An exhibition highlighting the developers' proposal of how it will best use the full space on the Foreshore for alleviation of traffic and affordable housing. Pictures: Bheki Radebe.
An exhibition highlighting the developers' proposal of how it will best use the full space on the Foreshore for alleviation of traffic and affordable housing. Pictures: Bheki Radebe.

Cape Town's unfinished freeways: 6 proposals

By Siyabonga Kalipa Time of article published Mar 7, 2017

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Cape Town – It would be at least two years before construction starts on the new Foreshore Freeway development, the City of Cape Town hoped, after six proposed designs were unveiled at the Cape Town Civic Centre on Monday.

The public viewing period closes on March 21 and the subsequent evaluation process would take around four months due to the technical complexities and scale of the development.

The private sector proposals were met with mixed reactions with some welcoming the proposals and bold designs, while others claimed the development would exacerbate “classism” and the divide between the city’s poorer and wealthier residents.

Once presentations have been made to the multi-disciplinary Bid Evaluation Committee (BEC), the recommended bidders would be announced.

Six months after signing an agreement with the City, bidders are expected to secure financing for the project.

The proposals followed a call by the Transport and Urban Development Authority and Mayor Patricia De Lille for the private sector to submit design proposals and unlock the potential of the unfinished bridges and associated precinct on the Foreshore.

Each of the six proposals had to address Cape Town’s traffic woes, as well as have an affordable housing component.

Transport and Urban Development Authority councillor Brett Herron said: “It must leave us with a lasting legacy.”

The six proposals included intricate designs providing a glimpse into the architectural future of the Foreshore.

Most of the designs addressed the issue of traffic by proposing extra lanes flowing in the same direction to avoid congestion.

The proposals further included extra parking, other services and green-belt parks alongside the freeway with futuristic designs including domes and pods.

Victor Mothibi, 26, from Parklands said: “For me, I feel like none of these proposals bridge the gap of classism. The people who would be going to this place with these fancy designs would be people that can afford it."

“I like that they’re doing something about these overhanging bridges, but I just feel that there isn’t much else I’m liking about it because I saw one proposal with a circle, which I don’t understand because it would take a lot of money to construct and again takes away from something else.”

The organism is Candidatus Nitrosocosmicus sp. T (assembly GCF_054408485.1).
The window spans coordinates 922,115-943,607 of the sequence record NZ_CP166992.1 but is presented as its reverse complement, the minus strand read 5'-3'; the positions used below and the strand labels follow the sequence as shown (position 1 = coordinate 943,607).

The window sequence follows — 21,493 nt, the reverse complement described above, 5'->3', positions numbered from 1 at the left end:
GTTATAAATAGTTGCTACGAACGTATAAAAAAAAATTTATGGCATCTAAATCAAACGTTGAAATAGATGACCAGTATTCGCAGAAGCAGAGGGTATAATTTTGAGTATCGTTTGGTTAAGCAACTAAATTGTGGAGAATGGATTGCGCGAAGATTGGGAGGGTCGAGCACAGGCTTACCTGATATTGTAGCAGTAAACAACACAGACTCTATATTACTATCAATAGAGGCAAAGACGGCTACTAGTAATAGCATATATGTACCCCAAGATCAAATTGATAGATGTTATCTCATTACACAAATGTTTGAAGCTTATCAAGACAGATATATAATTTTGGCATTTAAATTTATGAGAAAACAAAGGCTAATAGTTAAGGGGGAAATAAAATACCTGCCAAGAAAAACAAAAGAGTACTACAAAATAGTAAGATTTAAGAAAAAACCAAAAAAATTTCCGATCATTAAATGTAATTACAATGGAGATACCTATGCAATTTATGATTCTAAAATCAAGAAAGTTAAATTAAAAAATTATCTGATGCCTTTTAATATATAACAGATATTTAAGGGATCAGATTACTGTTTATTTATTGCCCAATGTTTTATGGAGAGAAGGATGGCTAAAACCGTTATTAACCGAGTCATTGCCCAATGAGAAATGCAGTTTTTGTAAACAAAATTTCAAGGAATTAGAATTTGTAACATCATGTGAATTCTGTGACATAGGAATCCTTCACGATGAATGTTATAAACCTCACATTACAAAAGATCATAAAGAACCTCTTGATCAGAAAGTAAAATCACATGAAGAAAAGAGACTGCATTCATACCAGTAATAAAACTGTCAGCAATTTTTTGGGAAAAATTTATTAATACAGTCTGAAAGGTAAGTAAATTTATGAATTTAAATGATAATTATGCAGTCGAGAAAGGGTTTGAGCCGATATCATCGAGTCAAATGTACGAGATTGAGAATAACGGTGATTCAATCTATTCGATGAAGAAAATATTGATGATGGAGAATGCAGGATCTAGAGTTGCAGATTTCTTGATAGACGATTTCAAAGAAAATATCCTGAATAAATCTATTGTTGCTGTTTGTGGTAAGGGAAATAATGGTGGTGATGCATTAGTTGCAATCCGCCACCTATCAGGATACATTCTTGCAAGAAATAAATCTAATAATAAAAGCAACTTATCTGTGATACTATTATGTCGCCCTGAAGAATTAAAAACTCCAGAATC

Abduragiem Samuels, 51, from Woodstock said: “These proposals look quite nice and are very interesting. When development takes place, it’s a better life for everybody, that’s how I look at construction.”

Proposal A is a “new highly liveable affordable housing neighbourhood with amenities in the City,” its description read.

“New inner inner city leisure and sports facilities, new school facilities. New inner city medical and health services, new linear urban plaza, entrepreneurial incubation hub, new major inner city park and ride facilities. New MyCiTi stations, centralised MyCiTi depot, TCT Asset and Licensing department, mixed use residential quarter and garden bridge park.”

Proposal B included tunnels said: “The bid submissions will provide tunnels for the Foreshore Freeways, public transport and transport modal interchanges. “A world recognised iconic tower, around 158 000 square metres of public open spaces, around 400 000 square metres of residential space comprising 4400 housing units 1000 of which are for the affordable rental market. Around 95 000 square metres of retail, educational and social facilities, a public art programme, 12 000 car parking spaces and a sustainable precinct development” would be built.

Proposal C was to simply complete the project and connect the unfinished highways, leaving the “outbound freeway carriageway free of traffic (which) can be transformed into an elevated urban park with exciting views and opportunities”.

Proposal D was for a “site that is open and accessible to all members of the various communities.

Proposal E read: “CITYLIFT will include a new metropolitan scale urban park running along the length of the elevated podium, delivering recreational spaces.”

Proposal F was for 450 affordable housing units. De Lille added similar projects would follow with other developments in Paardevlei, Athlone, Bellville and Philippi.

Cape Argus

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